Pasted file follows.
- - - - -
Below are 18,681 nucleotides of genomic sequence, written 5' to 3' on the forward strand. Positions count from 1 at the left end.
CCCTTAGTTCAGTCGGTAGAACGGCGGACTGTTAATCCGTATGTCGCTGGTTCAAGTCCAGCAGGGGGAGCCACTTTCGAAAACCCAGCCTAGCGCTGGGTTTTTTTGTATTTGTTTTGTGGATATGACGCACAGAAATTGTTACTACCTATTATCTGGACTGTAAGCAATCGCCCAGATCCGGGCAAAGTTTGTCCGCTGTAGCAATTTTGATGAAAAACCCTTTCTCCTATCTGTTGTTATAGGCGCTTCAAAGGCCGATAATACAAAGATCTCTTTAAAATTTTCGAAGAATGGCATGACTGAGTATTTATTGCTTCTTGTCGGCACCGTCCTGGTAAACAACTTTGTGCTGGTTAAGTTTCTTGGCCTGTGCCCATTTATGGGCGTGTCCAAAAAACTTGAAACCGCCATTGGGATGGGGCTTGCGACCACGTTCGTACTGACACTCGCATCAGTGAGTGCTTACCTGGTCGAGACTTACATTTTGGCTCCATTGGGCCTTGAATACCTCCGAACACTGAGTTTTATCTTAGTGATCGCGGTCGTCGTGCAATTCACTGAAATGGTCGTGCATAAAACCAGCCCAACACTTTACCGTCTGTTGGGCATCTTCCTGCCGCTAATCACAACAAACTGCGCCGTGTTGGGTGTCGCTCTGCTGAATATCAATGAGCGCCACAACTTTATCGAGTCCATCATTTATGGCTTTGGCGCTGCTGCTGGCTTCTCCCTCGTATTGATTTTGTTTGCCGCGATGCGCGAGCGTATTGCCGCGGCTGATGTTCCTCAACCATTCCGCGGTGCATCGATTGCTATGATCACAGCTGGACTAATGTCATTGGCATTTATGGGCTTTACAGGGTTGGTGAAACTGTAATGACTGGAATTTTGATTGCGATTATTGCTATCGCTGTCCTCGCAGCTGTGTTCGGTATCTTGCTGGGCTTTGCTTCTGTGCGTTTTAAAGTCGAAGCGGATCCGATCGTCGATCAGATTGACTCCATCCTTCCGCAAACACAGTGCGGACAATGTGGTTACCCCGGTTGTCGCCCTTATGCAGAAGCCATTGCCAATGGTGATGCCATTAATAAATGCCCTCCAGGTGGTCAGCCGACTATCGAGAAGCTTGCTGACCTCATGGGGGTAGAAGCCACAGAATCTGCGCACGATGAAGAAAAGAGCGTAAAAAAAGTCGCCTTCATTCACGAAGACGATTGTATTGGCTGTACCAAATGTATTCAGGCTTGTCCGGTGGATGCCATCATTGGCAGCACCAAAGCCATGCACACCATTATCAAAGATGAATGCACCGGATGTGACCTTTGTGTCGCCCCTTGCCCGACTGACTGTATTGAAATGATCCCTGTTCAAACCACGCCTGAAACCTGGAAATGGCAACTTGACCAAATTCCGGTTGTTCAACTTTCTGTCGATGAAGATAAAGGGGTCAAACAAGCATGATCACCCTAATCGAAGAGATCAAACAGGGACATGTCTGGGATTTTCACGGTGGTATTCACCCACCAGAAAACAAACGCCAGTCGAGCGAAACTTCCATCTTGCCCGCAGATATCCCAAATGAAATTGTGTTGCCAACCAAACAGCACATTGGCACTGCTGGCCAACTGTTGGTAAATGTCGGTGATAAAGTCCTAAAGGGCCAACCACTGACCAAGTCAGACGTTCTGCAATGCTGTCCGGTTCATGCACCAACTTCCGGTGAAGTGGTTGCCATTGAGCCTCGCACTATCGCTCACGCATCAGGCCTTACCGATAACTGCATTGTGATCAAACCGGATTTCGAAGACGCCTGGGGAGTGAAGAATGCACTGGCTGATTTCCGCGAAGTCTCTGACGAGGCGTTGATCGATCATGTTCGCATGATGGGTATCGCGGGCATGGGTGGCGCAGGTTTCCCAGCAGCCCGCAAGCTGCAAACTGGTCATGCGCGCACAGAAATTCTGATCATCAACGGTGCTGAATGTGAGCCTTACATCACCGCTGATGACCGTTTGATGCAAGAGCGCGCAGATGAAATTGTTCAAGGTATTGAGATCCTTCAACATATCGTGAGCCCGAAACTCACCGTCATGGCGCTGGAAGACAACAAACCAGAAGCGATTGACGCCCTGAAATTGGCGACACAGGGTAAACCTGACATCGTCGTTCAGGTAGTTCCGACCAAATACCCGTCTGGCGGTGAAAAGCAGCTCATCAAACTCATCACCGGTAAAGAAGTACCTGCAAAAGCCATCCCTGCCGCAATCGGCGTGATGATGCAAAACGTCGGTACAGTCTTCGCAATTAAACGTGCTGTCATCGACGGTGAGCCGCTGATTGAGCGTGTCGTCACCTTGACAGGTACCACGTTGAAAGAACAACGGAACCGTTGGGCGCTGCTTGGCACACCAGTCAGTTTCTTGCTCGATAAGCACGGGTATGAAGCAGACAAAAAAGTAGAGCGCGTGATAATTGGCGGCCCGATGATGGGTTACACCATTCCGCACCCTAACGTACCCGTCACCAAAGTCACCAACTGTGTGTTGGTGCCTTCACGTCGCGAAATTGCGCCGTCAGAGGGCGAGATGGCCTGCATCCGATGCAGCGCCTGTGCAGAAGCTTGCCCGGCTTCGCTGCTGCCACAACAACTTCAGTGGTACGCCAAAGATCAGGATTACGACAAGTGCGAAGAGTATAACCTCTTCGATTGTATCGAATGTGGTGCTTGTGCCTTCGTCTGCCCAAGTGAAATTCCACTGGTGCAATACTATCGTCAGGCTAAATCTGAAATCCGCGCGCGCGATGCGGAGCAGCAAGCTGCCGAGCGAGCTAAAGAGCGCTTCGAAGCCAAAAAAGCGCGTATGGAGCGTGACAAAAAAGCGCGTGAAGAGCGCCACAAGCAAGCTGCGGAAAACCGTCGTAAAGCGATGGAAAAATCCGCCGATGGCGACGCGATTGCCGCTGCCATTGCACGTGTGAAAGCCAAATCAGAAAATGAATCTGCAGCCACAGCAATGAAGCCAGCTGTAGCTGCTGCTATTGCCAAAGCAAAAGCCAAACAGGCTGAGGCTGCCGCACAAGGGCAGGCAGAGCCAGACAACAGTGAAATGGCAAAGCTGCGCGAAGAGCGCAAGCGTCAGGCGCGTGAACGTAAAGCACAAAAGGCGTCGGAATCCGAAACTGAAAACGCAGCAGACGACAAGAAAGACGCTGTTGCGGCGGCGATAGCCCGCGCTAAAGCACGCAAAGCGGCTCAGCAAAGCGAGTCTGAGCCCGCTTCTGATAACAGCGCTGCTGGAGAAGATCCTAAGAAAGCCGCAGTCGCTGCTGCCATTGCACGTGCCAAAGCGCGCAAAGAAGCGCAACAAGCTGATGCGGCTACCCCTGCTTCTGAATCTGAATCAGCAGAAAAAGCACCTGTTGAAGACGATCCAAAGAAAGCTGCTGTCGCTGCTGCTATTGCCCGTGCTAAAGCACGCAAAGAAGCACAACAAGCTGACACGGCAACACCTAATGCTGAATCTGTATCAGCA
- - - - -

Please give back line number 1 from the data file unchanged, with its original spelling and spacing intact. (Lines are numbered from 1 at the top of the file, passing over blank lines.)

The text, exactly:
Below are 18,681 nucleotides of genomic sequence, written 5' to 3' on the forward strand. Positions count from 1 at the left end.